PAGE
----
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HWA publishes heat network guidance for hot water storage systems

New document looks at specific options on the market for heat networks that make use of stored hot water in each dwelling; warns that ‘one size fits all’ solution is not available for industry

The Hot Water Association (HWA) has set out new guidance for its members on ensuring more efficient and effective use of hot water storage systems in heat networks.

Recommendations in the guidance are intended to support heating system and hotwater engineers, as well as heat network designers, to understand the implications of implementing heating systems that incorporate stored hot water in every dwelling.

The 2018 HWA guidance looks exclusively at systems that store domestic hot water in each property linked to a network. However, the document notes that there are a range of options available on the market that provide different methods for storing energy in heat networks. These options include integrated thermal stores.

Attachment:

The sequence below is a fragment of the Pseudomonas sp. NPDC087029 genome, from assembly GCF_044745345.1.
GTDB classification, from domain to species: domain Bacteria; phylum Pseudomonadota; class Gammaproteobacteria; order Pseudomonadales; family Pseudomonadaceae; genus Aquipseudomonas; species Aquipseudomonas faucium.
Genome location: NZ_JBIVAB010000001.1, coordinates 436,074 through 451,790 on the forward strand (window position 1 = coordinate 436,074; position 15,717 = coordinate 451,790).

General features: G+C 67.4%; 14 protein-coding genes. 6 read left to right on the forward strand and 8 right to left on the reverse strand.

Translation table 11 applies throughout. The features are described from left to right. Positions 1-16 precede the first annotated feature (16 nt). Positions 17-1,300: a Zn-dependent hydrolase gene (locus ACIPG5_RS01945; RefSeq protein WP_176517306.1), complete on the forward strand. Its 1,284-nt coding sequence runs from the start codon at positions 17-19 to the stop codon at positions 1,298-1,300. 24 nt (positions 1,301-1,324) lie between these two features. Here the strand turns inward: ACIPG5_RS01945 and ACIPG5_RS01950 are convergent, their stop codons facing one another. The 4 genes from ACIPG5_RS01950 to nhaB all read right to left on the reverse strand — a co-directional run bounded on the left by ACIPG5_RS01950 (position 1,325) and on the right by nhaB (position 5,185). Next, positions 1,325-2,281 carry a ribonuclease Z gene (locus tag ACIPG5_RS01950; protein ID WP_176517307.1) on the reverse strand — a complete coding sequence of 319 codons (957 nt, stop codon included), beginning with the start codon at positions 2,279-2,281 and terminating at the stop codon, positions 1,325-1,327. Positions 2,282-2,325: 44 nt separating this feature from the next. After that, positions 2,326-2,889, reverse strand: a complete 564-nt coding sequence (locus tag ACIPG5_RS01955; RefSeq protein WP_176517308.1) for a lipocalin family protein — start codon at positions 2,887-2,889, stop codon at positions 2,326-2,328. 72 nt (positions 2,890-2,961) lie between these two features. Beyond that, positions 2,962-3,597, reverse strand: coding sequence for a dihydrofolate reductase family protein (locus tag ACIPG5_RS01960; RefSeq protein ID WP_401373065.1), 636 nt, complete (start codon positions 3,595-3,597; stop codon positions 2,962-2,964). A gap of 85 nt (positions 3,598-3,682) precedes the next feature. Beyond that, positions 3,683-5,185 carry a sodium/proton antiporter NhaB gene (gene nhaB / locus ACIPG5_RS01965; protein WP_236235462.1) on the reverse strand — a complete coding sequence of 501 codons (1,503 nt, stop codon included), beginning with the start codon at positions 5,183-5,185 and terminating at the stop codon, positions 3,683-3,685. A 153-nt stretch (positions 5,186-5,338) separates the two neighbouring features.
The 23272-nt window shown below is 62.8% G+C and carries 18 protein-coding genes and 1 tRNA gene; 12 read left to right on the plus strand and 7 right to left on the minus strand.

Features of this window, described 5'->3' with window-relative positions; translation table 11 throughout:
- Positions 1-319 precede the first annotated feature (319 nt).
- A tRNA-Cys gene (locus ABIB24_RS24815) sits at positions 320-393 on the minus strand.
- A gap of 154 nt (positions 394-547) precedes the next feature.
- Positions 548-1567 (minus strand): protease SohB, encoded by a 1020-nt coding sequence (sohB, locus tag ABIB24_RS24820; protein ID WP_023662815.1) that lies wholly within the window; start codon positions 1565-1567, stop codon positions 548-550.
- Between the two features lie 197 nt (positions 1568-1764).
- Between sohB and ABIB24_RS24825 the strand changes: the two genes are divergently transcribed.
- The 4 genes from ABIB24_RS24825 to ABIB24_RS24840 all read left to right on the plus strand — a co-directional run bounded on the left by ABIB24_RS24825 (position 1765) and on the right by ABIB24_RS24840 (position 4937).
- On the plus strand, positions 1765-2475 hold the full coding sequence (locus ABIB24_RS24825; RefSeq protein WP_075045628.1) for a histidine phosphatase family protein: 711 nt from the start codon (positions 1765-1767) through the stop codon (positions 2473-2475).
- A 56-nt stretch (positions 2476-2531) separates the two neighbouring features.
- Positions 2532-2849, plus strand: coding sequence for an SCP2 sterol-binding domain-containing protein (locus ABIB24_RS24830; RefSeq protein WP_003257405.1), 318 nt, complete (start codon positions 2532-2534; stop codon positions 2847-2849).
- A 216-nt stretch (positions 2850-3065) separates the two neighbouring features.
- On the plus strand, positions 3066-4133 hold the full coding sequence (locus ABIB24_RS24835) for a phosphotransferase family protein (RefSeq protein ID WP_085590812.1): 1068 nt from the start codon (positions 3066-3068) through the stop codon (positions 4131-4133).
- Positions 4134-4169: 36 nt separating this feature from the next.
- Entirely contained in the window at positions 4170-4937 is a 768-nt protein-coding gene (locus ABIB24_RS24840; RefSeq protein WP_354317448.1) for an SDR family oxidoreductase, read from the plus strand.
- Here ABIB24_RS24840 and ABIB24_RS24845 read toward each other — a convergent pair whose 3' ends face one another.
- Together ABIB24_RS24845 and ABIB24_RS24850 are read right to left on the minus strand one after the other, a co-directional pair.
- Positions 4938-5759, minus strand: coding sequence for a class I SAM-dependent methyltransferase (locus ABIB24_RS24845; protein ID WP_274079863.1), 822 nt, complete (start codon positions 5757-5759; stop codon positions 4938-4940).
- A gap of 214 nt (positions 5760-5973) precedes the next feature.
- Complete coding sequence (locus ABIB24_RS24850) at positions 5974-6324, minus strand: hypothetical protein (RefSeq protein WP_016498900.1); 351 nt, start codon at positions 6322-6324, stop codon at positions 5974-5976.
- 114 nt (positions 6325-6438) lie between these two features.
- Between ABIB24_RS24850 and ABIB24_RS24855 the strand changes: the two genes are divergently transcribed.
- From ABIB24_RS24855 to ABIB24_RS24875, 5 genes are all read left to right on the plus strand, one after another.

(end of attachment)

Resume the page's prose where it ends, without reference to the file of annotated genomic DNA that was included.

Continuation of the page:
The guidance document noted, “As heat networks can range from a couple of dwellings running off a central heat source to larger district heating systems that feed thousands of consumers, it is important to note that there is no ‘one fits all’ design solution.”

“Within heat networks, stored hot water solutions have been used for many years. In recent times there has been a drive in the heat network industry to promote the benefits of generating hot water instantaneously whilst underestimating the benefits of the stored hot water solution.”

The 2018 guidance is intended to provide a design methodology for installers that details the key factors to consider in the planning process all the different possible options for stored hot water systems on the market that can be used in each dwelling.

Guide writer Ian Robinson, a HWA member and technical manager of special applications for Baxi, said of the guide document, “System designers should consider the design and usage profile of the building along with the local infrastructure to choose the correct solution. When you consider the strategic aim to decarbonise fuel it is clear that no one solution fits all. Retrofitting existing systems will also play an important part in this aim.”

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